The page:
Deadliest cities to drive in over Memorial Day weekend

When is it most dangerous to travel?

Every year, millions of Americans mark the Memorial Day weekend with a time-honored tradition: the road trip.

Unfortunately, every year an average of 360.4 people lose their lives on US roads over the Memorial Day weekend, making it one of the most dangerous weekends to drive, according to an analysis of Fatality Analysis Reporting System data from 2008 to 2017, the most recent data available.

There were 311 fatal accidents in 2017, which resulted in 349 Americans losing their lives. While it’s still too many people dying on US roads, the number of fatal accidents in 2017 was below the 10-year average of 321.3 fatal accidents and 360.4 fatalities. It was also lower than 2016’s total of 358 accidents with 401 fatalities.

Most dangerous cities to drive on Memorial Day

In 2017, two cities sat atop the list of deadliest roads over Memorial Day weekend, with Dallas, Texas, and New York City, New York, each recording four road fatalities.

Texas had five cities feature on the most dangerous list, closely followed by Florida with three cities recording multiple fatalities over the Memorial Day weekend in 2017.

With both Texas and Florida both having multiple entries on the top 20 deadliest cities of 2017, it’ll come as little surprise that those two states sat atop the list deadliest states in first and second spot respectively.

At the other end of the spectrum, four states recorded no fatalities on their roads over Memorial Day weekend in 2017: Rhode Island, Delaware, Vermont and Maine.

Most dangerous states of the last 10 years

Texas once again tops the list for the most dangerous state to drive in over Memorial Day weekend, recording 385 road fatalities on Memorial Day weekends between 2008 and 2017. Trailing Texas is California (312) and Florida (268).

While Texas averaged 38.5 fatalities a year, four states average under 1: DC (0.3), Rhode Island (0.7), Hawaii (0.9) and Wyoming (0.9).

Which is the most dangerous day to drive on Memorial Day weekend?

In 2017, there were 311 fatal accidents over the long weekend, with 109 happening on Saturday, 100 on Sunday and 102 on Monday.

After analyzing data from 2008 to 2017, it appears you put yourself at most risk by traveling on Saturday, which saw an average of 121.3 fatal accidents each year, resulting in an average of 136.2 fatalities.

The percentage of fatal accidents caused by drunk drivers on Saturday, Sunday and Monday nights all decreased, compared to 2016. In fact, the percent of fatal accidents on both Saturday and Sunday were at their lowest levels in at least the last 10 years, and Monday saw its lowest percentage since 2010.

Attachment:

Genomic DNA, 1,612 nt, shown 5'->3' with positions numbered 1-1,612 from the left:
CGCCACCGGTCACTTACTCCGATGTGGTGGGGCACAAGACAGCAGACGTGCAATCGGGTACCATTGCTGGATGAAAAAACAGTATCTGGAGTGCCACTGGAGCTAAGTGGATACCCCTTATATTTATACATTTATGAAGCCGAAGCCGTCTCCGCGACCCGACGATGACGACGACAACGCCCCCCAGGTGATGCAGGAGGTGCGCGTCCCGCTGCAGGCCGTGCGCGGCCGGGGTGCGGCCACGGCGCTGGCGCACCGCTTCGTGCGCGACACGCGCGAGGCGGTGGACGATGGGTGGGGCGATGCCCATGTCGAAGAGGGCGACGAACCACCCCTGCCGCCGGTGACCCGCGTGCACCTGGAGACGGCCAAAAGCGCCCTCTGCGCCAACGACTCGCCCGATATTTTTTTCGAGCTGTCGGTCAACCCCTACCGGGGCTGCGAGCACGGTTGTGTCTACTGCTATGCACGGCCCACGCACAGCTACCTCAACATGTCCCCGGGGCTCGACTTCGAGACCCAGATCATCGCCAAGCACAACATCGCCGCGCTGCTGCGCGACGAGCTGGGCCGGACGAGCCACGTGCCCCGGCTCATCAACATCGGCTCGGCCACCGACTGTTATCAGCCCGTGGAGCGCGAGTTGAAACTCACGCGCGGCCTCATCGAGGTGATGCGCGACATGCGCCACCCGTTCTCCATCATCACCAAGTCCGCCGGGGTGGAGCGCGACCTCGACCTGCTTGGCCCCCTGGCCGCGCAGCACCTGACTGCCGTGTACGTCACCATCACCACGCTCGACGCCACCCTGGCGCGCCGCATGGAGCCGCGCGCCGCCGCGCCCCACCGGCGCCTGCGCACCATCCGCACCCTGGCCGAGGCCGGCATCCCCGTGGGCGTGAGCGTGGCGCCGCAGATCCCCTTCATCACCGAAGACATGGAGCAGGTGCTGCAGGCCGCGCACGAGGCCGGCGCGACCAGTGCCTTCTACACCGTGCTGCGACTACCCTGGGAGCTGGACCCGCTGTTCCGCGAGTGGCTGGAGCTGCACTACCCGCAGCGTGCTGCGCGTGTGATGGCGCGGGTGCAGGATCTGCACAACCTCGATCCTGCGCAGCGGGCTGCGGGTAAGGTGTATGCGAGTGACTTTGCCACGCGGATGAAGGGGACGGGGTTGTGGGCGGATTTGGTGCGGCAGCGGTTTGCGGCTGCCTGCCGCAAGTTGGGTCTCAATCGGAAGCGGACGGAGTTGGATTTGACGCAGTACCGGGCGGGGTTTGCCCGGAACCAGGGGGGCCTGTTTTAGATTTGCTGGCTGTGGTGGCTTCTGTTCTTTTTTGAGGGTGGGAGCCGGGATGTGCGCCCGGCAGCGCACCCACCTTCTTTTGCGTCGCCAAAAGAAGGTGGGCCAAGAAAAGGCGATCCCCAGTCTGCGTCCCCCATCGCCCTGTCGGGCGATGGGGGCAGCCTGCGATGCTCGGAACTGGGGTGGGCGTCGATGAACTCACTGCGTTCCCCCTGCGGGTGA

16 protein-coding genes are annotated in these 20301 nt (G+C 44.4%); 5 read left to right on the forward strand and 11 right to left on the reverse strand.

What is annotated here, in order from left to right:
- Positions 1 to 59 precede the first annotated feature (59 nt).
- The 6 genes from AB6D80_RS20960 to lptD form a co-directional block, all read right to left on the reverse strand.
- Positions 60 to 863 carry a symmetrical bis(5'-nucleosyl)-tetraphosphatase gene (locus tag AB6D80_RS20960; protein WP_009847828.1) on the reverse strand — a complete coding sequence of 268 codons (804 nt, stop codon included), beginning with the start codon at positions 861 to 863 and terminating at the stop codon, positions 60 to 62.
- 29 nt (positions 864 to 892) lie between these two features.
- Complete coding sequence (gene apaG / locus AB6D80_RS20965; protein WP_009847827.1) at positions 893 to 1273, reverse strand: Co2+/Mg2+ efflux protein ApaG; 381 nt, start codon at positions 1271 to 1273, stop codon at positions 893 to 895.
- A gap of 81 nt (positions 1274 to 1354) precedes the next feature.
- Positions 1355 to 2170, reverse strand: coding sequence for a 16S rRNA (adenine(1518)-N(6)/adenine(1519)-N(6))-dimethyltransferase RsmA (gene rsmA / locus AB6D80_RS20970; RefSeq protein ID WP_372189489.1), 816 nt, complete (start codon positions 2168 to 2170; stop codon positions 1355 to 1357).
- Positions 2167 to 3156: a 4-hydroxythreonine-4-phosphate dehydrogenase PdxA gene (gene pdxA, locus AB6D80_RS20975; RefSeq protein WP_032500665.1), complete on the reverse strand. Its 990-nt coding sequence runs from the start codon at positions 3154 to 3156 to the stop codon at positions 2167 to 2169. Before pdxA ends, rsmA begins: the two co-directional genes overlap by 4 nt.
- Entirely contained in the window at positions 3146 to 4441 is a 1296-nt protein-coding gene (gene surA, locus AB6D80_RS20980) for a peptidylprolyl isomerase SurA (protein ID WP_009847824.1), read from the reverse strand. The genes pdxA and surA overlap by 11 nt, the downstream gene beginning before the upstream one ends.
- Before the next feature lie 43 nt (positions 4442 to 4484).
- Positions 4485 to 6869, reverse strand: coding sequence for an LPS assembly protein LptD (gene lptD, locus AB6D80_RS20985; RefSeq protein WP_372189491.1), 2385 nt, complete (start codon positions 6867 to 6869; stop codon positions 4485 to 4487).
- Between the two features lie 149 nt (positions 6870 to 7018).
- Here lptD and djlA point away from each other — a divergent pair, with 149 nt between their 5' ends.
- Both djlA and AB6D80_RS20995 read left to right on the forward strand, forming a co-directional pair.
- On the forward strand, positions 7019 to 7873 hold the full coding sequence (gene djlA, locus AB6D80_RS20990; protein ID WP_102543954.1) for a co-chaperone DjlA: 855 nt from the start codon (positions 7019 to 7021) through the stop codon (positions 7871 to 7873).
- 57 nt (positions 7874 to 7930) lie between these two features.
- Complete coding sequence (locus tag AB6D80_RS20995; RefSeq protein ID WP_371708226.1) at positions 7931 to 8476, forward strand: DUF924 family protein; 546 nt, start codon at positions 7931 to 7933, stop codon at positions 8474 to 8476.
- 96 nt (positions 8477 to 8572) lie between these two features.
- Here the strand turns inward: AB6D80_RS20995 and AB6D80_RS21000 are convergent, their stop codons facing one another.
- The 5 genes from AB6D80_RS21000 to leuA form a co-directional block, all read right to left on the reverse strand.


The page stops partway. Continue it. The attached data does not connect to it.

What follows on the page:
Does alcohol play a role in these accidents?

Unfortunately, alcohol played a role in an average of 134.1 fatal accidents over the last 10 years of Memorial Day weekends. Thankfully, that figure is decreasing, with drunk drivers involved in 111 fatal accidents in 2017. That’s the lowest figure in the last 10 years.

Over the last 10 years, drunk drivers caused 41.74% fatal accidents over Memorial Day weekend. That figure plummeted in 2017 to its lowest level in at least 10 years, with drunk drivers accounting for 35.69% of fatal accidents — which is more than 5% lower than the previous year, in 2016 (40.78%).

When is the most dangerous time of day to hit the road?

Analyzing data over the last three years — 2017, 2016 and 2015 — reveals that traveling between 8 p.m. and 3:59 a.m. was the most deadly time to be on the road. However, analyzing data over the last 10 years shows that noon to 7:59 p.m. saw the highest number of road fatalities.

In 2017, 80 people lost their lives while driving in the morning, 130 in the afternoon/evening and 135 at night. Those numbers are lower than the average of deaths on the road in the afternoon/evening and night over the last 10 years: 143.5 average fatalities driving in the afternoon/evening and 141.2 driving at night. However, those traveling in the morning saw a spike in the number of lives lost compared to the 10-year average of 71.8 people.

Other dangerous behaviors

When you’re on the road this holiday weekend, look out for drivers on their phones. A recent study found that 44.9% of American adults surveyed admit to talking on the phone while behind the wheel, with another 16.3% admitting to texting while driving.

Other dangerous behaviors people report include speeding, driving while fatigued and fixing their appearance from behind the wheel.

Protecting yourself with car insurance

Car insurance isn’t going to stop you from being involved in an accident but it can help you deal with the financial consequences. Whether you’re travelling on two, four or more wheels, it pays to compare your auto insurance options. Make sure you review the policies and perks available before making a decision to ensure you’re getting the coverage that’s right for you.

Past Memorial Day studies

For media inquiries:

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Allan Givens
Public Relations Manager

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Nicole Gallina
Communications Coordinator

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